As we have seen in this chapter, potential health hazards and inconveniences are associ­ated with available contraceptive methods. Unwanted pregnancies occur each year because of contraceptive and user failure. We look at future possibilities for both men and women.

New Directions for Men

Current research has focused on methods designed to inhibit sperm production, motility, or maturation or the sperm’s ability to join with the ovum—without causing significant side effects or impairing sexual interest and function. The most promising possibility is using various formulations of testosterone or a combination of progestin and testosterone, which appears to work in 95% of men. Researchers are also attempt­ing to develop nonhormonal contraception for men, including the use of medications for other purposes that result in infertility (Belluck, 2011).

Research has shown that most men would use a male contraceptive pill if it were available. Most women say they would trust their partners to use such a pill; only 2% said they would not trust their partners to do so. In addition, men and women think that a male pill is a good idea because the responsibility for contraception tends to fall too much to women (Nieschlag & Henke, 2005). The "male pill" will most likely, how­ever, be administered by injection or implant, patches, or cream (Belluck, 2011).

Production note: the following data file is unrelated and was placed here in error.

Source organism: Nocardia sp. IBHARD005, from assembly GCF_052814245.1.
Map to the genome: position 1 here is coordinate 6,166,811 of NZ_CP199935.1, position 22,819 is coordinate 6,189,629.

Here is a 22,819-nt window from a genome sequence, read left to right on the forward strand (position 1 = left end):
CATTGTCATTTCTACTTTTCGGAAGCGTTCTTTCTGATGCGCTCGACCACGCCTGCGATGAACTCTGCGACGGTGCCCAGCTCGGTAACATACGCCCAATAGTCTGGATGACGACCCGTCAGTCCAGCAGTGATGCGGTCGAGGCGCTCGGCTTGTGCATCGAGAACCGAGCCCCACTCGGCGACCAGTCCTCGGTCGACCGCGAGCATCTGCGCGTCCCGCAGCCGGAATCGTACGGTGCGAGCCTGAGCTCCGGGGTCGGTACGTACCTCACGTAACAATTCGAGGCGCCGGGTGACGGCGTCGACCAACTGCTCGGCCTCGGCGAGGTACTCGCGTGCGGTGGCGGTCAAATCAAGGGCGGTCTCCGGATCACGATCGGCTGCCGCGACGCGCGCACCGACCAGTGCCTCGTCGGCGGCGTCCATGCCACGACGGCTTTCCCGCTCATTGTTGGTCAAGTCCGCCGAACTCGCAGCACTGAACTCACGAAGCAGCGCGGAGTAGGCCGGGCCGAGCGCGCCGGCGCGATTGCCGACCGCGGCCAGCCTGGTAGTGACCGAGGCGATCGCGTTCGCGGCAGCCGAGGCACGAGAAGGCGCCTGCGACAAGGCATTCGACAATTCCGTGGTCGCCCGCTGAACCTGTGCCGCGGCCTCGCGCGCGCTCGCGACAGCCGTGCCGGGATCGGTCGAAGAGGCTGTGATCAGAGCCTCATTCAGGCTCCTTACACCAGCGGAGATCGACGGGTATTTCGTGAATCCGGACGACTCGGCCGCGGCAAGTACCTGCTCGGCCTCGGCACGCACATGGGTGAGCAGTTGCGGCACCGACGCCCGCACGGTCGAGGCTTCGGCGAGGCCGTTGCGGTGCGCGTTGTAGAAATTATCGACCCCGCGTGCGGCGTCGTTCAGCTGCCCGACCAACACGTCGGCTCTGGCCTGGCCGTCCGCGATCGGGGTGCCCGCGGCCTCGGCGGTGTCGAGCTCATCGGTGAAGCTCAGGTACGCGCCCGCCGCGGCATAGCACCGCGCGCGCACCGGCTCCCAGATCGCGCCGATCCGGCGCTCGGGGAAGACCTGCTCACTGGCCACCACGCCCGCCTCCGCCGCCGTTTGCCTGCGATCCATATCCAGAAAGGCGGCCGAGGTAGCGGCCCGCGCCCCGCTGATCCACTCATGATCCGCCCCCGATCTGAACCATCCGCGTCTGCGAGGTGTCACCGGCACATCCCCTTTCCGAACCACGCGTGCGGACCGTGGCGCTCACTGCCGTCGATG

Additional sterilization methods in clinical trials with human subjects in India, China, and the United States may be more easily reversible than vasectomy. One involves injecting a blocking gel into the vas deferens; to reverse the procedure, the gel can be dissolved. The second method uses the Intra Vas Device, which consists of two plugs inserted into each vas deferens; the plugs can be removed later. Implantation and removal of these devices can be done in 20 minutes each (International Male Contraception Coalition, 2011).